Posts Tagged: history



the a in lgbtqa should stand for allies, they deserve the recognition for defeating the axis powers and winning world war 2

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Source: soloses

"I remember the turning point moment. I was watching an episode of Buffy the Vampire Slayer with my roommates, and it went into a backstory flashback set in high medieval Germany. ”Why are you sighing?” one asked, noticing that I’d laid back and deflated rather gloomily. I answered: ”She’s not of sufficiently high social status to have domesticated rabbits in Northern Europe in that century. But I guess it’s not fair to press a point since the research on that hasn’t been published yet.” It made me laugh, also made me think about how much I don’t know, since I hadn’t known that a week before. For all the visible mistakes in these shows, there are even more invisible mistakes that I make myself because of infinite details historians haven’t figured out yet, and possibly never will. There are thousands of artifacts in museums whose purposes we don’t know. There are bits of period clothing whose functions are utter mysteries. There are entire professions that used to exist that we now barely understand. No history is accurate, not even the very best we have."

  • Question: Also, regarding having stupid amounts of fabric in your clothing being a display of wealth, I'd been taught that that was part of why the slash-and-puff technique became such a fad among nobles. Not only did it make you a bigger, more imposing figure, but it also shouted, "I'm so rich I can just cut up this fabric without caring. Also underneath my fabric is MORE FABRIC! Suck it, peasants!" - sputnik-sweetheart-888
  • Answer:


    Yes, and also this is too funny not to publish.

    You literally cannot read this without picturing Henry VIII.


Source: medievalpoc


A quick look at: Baal, the Canaanite god of fertility and rain, whom is known at Ugarit as “the Rider of Clouds” -which is where this artifact of him was found.

Baal is actually a title meaning master or lord. There was a large number of local Baals, such as Baal-hamon (Cant 8:11), Baal-gad (Josh 11:17), and Baal-zephon (Exod 14:2).

Of these Baals was the “Great Baal,” or “the Rider of Clouds.” Baal was the son of El (the Father of the gods) and brother of Yam-Nahar (god of the rivers and seas). He is a fertility god, who represents the beneficial aspects of water as rain. Baal worship likely included a number of rituals, such as a ritual dance which involved participants limping around the altar (1 Kgs 18:26).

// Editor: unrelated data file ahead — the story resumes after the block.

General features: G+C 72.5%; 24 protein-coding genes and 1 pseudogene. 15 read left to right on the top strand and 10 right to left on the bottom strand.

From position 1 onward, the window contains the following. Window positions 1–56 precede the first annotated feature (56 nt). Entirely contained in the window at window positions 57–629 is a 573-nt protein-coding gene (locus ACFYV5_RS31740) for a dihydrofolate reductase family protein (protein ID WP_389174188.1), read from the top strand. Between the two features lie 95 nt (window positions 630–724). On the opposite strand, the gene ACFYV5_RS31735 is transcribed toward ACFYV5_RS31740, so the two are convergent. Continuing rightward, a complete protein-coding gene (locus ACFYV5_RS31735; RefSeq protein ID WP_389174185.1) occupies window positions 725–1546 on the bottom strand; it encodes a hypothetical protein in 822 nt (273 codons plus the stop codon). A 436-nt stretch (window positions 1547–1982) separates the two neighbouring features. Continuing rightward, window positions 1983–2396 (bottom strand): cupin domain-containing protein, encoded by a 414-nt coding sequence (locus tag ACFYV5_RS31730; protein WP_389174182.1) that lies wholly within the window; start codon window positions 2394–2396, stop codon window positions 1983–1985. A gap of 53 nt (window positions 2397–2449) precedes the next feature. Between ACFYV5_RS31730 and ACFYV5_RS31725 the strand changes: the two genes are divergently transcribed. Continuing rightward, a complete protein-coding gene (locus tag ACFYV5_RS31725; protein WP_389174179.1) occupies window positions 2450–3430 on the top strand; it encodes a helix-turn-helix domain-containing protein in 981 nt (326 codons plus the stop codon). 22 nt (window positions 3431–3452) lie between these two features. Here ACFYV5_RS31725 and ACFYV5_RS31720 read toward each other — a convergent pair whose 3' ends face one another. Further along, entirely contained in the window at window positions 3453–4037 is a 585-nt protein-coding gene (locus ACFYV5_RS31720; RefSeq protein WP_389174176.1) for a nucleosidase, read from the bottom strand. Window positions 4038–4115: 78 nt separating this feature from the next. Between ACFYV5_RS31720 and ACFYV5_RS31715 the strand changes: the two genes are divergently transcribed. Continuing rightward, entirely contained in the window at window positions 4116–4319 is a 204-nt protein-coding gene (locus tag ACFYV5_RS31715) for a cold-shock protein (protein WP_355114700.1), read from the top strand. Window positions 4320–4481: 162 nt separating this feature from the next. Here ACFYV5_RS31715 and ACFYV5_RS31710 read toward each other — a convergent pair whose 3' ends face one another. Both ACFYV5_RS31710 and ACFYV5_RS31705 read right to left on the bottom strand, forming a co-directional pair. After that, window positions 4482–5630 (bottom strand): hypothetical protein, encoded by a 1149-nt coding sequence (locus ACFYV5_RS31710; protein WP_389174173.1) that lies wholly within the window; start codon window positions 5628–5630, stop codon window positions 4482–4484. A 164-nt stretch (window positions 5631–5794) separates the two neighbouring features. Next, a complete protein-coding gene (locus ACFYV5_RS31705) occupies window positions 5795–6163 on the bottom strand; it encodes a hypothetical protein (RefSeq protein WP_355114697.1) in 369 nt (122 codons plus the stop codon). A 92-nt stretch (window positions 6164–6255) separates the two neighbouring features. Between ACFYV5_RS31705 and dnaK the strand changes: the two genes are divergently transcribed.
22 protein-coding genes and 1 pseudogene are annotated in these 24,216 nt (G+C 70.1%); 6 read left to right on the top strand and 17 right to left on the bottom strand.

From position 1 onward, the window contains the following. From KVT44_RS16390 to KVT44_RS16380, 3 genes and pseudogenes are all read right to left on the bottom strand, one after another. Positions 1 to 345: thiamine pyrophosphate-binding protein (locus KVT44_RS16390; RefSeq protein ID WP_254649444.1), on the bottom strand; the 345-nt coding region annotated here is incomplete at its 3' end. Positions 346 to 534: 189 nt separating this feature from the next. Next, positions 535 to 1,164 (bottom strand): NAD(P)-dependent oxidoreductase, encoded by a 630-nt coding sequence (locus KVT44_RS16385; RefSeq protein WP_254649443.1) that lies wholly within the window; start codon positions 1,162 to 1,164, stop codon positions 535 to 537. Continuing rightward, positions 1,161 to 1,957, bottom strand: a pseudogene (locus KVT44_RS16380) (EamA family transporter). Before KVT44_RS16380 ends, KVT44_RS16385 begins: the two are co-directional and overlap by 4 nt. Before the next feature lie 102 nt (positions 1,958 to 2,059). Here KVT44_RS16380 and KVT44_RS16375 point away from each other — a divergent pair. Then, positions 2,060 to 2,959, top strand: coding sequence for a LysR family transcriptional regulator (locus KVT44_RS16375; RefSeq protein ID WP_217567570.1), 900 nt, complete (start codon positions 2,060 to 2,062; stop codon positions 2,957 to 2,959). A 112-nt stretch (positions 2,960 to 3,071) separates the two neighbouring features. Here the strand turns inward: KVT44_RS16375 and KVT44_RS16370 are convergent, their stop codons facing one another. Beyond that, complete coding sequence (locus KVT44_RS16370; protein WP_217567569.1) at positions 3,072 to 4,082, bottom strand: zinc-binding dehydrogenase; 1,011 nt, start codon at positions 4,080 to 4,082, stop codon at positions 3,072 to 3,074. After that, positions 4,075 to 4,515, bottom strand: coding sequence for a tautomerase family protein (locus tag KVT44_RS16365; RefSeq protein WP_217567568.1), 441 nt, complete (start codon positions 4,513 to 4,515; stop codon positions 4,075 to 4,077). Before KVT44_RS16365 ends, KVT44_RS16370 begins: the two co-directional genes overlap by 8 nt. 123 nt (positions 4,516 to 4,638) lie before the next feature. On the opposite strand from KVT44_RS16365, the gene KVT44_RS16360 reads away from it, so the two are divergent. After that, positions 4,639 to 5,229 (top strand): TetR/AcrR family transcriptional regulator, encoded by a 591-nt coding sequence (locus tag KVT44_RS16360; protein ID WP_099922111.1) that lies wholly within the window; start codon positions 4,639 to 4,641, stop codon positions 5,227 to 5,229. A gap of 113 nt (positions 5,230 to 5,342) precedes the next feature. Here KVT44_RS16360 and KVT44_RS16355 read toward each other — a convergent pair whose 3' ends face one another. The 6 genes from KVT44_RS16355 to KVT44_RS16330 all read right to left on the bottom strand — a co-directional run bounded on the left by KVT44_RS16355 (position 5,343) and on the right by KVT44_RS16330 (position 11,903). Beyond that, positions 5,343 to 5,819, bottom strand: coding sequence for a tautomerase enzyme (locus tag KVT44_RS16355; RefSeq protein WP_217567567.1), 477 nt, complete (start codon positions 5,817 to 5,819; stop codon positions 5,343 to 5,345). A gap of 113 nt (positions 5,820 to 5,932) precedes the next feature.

According to Ugaritic texts there were two stories which played a particularly significant role in shaping Canaanite thought about Baal:

These were the stories of Baal and Yamm, the Sea, and Baal and Mot, Death. In these accounts Baal is featured as a god who faced extremely powerful destructive forces, confronted the challenge at hand, appeared to be near defeat at the heart of the confrontation, but in the end emerged victorious.

The story of Baal’s encounter with the dragon, Yamm, highlights Baal’s role as a god who confronted and defeated the monster who was the source of chaos. […] The story of Baal’s encounter with Mot, Death, highlights Baal’s role as a god of fertility. The story features the cycle the Canaanites believed Baal passed through each year. In the encounter Baal was defeated by Mot, sent to the underworld -the realm of the dead- and eventually reappeared victorious over Mot. (Mills & Bullard 1990)

The shown artifact is courtesy & currently located at the Louvre, France. Bronze, dates to the 14th-12th centuries BCE, and was found in Ras Shamra (ancient Ugarit). Photo taken by JastrowWhen writing up this post the Mercer Dictionary of the Bible (1990) by Watson E. Mills & Roger Aubrey Bullard was of great use.

Source: ancientart
Source: shitrichcollegekidssay




Wanna know what else the mayans didnt predict? the spanish

I can’t even explain how loud I just laughed.

History jokes are the best.


I actually was under the impression that the Mayan calendar did account for the arrival of Europeans, but I went searching for sources and couldn’t find anything. All I could find was discounting the idea that the Aztec thought Cortez was a god. (Surprise, Europeans came up with that)

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Photo Set

Hey kids, it’s time for Rewriting History with Judge Andrew


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Source: sandandglass


So in fifth grade while studying the American Revolution one of my assignments was to make a diorama that illustrated a particular event.

I chose Fort Ticonderoga for some reason and I needed figures to represent Ethan Allen and I guess Lt. Feltham so I used a figure of Han Solo from like K-Mart I think and a figure of cartoon Rasputin from Anastasia that I think was from a happy meal or something.

To simulate a cannon (apparently I had decided that the actual historical event didn’t have enough spice so I took it upon myself to change that) I used an old plastic film container and made a cannon ball out of construction paper so it looked like Han!Ethan Allen was being fired upon by Rasputin.

I wish I still had it so I could take pictures.

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Source: sexbathorrorvampiresex
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Technically more accurate than 300.

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Source: killian-me-softly-jones